Collaborative Post

What Business Leaders Need to Know: Hiring and Recruiting


Without the right talent, no organisation can function. And cutting lose the people who aren’t working out is a lot more difficult than making the right hiring decisions in the first place. As such, recruitment is something that should be considered vital by everyone in a position to make hiring decisions.

Let’s take a look at some of the features a healthy hiring process should have.

Photo by Austin Distel on Unsplash

Maintaining Pace

The best talent isn’t going to be available for long. You’ll be in competition with other firms to secure it, which makes it critical that momentum be maintained. What’s more, by keeping things moving apace, you’ll minimise costs and ensure that the company is able to act decisively once the process is over.

Handle Transitions

On the other hand, there’s such a thing as too much haste. In emergencies, such as when managers have been forced to step down quickly, hasty hiring decisions can have disastrous long-term consequences. In such situations, temporary help should be drafted in to oversee the transition. This help comes courtesy of an interim manager: a highly-skilled professional charged with taking over in a caretaker capacity. While they might charge a premium for their expertise in the short term, their contribution can often pay for itself over time.

Make it Personal

Even the most experienced candidate will have qualms about starting in a new, unfamiliar environment. Anything that can be done to establish trust should be done. This might include having an informal meal with members of the team, so that they can become acquainted outside of a work setting. The right onboarding strategy should make a new member of the team feel welcome without overwhelming them. Done well, they’ll contribute from the word go.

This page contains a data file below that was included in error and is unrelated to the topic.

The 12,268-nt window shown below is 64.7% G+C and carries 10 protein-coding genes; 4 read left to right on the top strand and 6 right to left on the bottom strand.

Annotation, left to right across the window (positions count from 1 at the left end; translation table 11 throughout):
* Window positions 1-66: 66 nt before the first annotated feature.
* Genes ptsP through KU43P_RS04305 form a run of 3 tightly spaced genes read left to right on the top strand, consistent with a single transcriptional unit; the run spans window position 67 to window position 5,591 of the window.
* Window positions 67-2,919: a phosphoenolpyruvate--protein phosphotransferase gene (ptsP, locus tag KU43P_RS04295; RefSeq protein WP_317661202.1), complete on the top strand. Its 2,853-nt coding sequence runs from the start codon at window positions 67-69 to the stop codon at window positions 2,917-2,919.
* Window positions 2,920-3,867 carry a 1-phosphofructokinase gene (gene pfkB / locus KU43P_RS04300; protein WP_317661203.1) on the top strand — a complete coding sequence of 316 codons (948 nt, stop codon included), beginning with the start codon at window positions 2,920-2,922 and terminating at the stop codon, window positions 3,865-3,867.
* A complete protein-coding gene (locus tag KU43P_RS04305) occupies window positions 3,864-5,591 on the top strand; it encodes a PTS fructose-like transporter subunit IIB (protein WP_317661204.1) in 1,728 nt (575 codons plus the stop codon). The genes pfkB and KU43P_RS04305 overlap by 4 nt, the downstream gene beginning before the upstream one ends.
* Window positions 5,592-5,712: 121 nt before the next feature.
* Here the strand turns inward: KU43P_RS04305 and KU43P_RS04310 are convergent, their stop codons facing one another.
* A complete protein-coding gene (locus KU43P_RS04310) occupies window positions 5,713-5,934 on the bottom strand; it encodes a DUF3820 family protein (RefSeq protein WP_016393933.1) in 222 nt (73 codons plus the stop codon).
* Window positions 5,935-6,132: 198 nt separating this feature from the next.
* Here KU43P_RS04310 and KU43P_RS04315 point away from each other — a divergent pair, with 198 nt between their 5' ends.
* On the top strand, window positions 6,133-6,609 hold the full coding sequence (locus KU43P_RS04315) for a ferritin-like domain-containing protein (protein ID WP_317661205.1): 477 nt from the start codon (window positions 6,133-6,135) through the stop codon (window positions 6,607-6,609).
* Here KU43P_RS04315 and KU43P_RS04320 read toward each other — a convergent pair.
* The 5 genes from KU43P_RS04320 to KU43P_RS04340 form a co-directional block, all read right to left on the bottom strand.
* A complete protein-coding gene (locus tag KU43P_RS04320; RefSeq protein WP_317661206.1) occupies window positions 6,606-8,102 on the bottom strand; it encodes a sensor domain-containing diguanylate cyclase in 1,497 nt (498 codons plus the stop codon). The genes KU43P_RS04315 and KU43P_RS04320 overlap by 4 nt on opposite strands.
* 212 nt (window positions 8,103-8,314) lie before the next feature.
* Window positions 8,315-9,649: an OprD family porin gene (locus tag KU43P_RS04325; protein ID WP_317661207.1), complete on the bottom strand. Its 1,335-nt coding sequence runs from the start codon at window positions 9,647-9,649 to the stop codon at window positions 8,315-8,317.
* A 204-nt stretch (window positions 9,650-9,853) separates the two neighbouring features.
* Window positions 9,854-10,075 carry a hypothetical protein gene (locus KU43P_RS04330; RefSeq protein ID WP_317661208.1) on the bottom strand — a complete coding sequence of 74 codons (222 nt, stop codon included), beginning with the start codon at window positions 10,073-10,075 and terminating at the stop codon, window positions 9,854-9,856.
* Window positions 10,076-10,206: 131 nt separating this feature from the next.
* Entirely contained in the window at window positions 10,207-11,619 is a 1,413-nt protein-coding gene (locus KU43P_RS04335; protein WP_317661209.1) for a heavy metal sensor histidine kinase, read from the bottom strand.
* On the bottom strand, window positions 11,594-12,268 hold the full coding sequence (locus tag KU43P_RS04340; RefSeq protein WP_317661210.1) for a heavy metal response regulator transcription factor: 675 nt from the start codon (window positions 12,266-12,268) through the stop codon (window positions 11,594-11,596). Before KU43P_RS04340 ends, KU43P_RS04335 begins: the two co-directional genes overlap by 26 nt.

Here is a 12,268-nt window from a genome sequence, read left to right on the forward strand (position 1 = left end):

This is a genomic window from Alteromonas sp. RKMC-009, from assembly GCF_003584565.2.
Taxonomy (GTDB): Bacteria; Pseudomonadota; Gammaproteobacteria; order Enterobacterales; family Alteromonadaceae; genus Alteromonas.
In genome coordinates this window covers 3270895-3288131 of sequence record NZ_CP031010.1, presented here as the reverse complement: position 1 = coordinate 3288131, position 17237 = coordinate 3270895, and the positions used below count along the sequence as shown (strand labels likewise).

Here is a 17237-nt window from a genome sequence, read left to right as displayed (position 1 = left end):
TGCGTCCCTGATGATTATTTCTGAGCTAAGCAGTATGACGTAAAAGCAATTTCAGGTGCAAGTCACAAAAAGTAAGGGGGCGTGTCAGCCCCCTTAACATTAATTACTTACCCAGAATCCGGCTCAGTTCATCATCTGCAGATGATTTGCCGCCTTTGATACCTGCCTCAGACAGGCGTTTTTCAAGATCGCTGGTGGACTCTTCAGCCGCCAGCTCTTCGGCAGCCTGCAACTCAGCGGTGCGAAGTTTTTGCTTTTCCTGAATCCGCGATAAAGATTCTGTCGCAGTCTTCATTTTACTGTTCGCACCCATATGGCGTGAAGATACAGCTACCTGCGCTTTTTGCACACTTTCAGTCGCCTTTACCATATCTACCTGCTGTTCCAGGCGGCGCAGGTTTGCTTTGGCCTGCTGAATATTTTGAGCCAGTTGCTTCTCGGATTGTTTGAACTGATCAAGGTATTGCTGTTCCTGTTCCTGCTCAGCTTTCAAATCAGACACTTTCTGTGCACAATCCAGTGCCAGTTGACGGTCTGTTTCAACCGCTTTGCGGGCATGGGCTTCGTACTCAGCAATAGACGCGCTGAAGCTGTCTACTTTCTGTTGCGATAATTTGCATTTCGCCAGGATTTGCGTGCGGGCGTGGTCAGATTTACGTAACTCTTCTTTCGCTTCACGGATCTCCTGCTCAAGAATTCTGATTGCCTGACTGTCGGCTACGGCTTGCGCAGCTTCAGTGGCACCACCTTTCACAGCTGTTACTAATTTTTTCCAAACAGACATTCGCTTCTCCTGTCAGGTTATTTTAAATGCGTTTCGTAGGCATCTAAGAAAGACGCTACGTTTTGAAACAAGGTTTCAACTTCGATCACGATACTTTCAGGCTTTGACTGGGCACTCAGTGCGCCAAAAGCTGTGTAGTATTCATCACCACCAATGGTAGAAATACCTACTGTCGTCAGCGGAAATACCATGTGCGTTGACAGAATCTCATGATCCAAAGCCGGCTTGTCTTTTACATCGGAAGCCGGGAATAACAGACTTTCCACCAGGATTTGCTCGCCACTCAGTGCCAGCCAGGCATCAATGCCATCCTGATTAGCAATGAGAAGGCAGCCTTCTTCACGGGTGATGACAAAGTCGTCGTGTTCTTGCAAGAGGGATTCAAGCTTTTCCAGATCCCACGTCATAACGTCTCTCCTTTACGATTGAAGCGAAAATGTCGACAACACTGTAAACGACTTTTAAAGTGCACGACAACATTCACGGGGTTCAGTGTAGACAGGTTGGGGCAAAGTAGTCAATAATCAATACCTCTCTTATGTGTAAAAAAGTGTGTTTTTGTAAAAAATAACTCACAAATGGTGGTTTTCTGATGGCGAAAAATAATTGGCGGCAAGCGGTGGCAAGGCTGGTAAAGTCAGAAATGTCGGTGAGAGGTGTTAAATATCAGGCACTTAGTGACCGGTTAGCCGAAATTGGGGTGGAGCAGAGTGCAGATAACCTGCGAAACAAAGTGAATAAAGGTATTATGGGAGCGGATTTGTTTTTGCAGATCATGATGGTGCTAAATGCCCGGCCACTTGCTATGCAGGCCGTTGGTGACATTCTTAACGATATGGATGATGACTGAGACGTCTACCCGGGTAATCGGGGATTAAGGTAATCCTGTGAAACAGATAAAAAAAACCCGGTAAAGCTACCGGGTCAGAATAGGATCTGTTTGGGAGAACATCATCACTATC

Make Benefits Clear

Your prospective hires won’t just be motivated by the prospect of an inflated pay check. Any perks you are able to offer should be clarified up front. Employees want to feel valued and looked-after; they’re looking for the opportunity to advance, ample holiday time, the ability to work from home, and other perks like an on-site gym.

The Value of Shadowing

Having a new inductee follow around an existing worker can be a great way to familiarise them with the internal workings of a company, before they take on real responsibility. Make clear that this is a role expected of any of your workforce, and check in with the person being shadowed to ask how things are going.

Training from Within

For a new employee to be brought up to speed, they’ll need to engage in training. But the opportunity for advancement shouldn’t end there. Every opportunity to encourage employees to develop themselves professionally and engage in outside learning should be pursued.

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